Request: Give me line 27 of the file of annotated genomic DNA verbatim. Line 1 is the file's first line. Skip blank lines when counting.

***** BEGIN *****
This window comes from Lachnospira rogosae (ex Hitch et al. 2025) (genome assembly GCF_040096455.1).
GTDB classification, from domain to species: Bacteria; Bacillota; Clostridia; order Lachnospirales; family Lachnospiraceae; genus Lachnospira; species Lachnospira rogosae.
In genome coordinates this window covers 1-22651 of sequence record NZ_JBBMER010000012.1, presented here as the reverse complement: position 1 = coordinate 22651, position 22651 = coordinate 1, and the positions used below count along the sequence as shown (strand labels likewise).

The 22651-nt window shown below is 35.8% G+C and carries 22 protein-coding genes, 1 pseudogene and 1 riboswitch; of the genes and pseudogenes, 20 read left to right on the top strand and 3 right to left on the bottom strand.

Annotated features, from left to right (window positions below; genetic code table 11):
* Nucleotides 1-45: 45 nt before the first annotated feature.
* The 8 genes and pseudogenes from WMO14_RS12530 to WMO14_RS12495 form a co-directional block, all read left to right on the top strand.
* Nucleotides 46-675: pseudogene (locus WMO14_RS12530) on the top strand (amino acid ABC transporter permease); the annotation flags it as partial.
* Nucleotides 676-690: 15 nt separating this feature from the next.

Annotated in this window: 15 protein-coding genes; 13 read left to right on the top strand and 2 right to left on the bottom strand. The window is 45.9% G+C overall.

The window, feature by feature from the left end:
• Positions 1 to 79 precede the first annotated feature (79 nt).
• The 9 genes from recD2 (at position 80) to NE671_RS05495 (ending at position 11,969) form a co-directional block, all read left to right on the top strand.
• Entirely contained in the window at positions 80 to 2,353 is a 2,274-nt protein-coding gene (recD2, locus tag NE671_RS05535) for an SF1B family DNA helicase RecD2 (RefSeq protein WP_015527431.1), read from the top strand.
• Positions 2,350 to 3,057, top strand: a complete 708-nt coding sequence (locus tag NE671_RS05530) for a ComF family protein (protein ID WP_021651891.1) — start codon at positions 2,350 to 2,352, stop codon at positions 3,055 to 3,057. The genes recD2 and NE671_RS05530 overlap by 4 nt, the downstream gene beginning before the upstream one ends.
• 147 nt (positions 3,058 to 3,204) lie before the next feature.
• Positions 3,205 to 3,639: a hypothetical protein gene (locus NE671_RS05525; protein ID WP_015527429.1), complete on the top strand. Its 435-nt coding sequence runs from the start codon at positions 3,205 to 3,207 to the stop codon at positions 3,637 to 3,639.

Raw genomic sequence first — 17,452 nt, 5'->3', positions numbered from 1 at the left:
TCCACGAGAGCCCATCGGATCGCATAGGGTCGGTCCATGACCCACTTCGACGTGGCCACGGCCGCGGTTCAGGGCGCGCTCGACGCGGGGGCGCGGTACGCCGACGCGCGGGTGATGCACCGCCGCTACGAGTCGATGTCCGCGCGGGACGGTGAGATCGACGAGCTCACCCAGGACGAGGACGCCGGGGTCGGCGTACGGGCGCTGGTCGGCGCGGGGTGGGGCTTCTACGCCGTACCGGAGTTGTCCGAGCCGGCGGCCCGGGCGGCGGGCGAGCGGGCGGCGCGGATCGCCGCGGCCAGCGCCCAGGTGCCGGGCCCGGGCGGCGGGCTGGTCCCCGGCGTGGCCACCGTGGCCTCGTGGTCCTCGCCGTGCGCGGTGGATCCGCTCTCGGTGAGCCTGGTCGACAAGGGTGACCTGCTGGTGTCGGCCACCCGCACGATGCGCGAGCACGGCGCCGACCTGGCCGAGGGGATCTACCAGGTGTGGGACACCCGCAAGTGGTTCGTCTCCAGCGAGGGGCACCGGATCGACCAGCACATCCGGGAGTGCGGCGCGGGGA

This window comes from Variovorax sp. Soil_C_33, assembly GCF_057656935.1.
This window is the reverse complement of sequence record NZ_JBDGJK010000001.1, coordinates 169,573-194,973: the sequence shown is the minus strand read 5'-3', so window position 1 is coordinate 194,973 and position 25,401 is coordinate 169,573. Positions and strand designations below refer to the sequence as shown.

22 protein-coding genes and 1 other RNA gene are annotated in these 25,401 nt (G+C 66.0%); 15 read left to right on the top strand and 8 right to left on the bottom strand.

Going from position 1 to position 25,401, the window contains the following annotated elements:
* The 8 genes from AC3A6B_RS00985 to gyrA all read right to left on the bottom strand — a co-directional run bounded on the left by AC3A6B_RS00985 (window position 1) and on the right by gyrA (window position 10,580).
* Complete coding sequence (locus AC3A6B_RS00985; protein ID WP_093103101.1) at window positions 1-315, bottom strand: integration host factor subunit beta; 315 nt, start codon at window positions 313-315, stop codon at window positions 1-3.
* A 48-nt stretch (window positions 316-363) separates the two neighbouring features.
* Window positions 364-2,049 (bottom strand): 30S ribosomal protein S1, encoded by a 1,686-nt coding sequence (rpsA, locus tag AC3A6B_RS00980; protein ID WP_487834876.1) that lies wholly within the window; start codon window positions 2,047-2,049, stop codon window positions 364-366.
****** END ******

* Window positions 364-2,049 (bottom strand): 30S ribosomal protein S1, encoded by a 1,686-nt coding sequence (rpsA, locus tag AC3A6B_RS00980; protein ID WP_487834876.1) that lies wholly within the window; start codon window positions 2,047-2,049, stop codon window positions 364-366.